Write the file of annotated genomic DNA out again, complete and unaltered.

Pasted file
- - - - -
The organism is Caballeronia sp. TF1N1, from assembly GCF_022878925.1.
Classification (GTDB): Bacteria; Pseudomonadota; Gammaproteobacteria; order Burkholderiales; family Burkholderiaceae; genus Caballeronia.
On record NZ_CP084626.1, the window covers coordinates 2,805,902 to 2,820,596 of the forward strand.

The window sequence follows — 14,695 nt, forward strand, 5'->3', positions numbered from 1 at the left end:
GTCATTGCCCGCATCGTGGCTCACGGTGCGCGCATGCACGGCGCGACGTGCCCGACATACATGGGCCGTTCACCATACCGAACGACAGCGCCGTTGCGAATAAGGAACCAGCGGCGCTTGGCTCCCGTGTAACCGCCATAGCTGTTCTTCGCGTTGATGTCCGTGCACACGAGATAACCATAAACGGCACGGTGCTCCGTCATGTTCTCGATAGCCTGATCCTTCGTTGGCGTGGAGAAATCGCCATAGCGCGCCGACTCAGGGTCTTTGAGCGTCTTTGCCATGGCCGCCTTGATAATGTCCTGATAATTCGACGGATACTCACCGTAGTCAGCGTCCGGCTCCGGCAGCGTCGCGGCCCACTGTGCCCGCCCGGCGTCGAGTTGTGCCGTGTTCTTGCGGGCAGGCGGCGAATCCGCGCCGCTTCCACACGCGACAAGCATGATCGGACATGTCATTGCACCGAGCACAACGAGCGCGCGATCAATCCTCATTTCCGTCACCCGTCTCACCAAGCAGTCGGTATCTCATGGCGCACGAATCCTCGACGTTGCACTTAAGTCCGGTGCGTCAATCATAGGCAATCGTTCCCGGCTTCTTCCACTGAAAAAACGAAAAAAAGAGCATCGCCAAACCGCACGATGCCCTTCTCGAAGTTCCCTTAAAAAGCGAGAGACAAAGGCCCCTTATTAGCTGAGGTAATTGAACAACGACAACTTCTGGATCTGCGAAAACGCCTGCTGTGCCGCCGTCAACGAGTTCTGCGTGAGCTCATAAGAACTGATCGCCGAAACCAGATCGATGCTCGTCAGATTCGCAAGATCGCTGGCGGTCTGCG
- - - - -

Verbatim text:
The organism is Caballeronia sp. TF1N1, from assembly GCF_022878925.1.
Classification (GTDB): Bacteria; Pseudomonadota; Gammaproteobacteria; order Burkholderiales; family Burkholderiaceae; genus Caballeronia.
On record NZ_CP084626.1, the window covers coordinates 2,805,902 to 2,820,596 of the forward strand.

The window sequence follows — 14,695 nt, forward strand, 5'->3', positions numbered from 1 at the left end:
GTCATTGCCCGCATCGTGGCTCACGGTGCGCGCATGCACGGCGCGACGTGCCCGACATACATGGGCCGTTCACCATACCGAACGACAGCGCCGTTGCGAATAAGGAACCAGCGGCGCTTGGCTCCCGTGTAACCGCCATAGCTGTTCTTCGCGTTGATGTCCGTGCACACGAGATAACCATAAACGGCACGGTGCTCCGTCATGTTCTCGATAGCCTGATCCTTCGTTGGCGTGGAGAAATCGCCATAGCGCGCCGACTCAGGGTCTTTGAGCGTCTTTGCCATGGCCGCCTTGATAATGTCCTGATAATTCGACGGATACTCACCGTAGTCAGCGTCCGGCTCCGGCAGCGTCGCGGCCCACTGTGCCCGCCCGGCGTCGAGTTGTGCCGTGTTCTTGCGGGCAGGCGGCGAATCCGCGCCGCTTCCACACGCGACAAGCATGATCGGACATGTCATTGCACCGAGCACAACGAGCGCGCGATCAATCCTCATTTCCGTCACCCGTCTCACCAAGCAGTCGGTATCTCATGGCGCACGAATCCTCGACGTTGCACTTAAGTCCGGTGCGTCAATCATAGGCAATCGTTCCCGGCTTCTTCCACTGAAAAAACGAAAAAAAGAGCATCGCCAAACCGCACGATGCCCTTCTCGAAGTTCCCTTAAAAAGCGAGAGACAAAGGCCCCTTATTAGCTGAGGTAATTGAACAACGACAACTTCTGGATCTGCGAAAACGCCTGCTGTGCCGCCGTCAACGAGTTCTGCGTGAGCTCATAAGAACTGATCGCCGAAACCAGATCGATGCTCGTCAGATTCGCAAGATCGCTGGCGGTCTGCG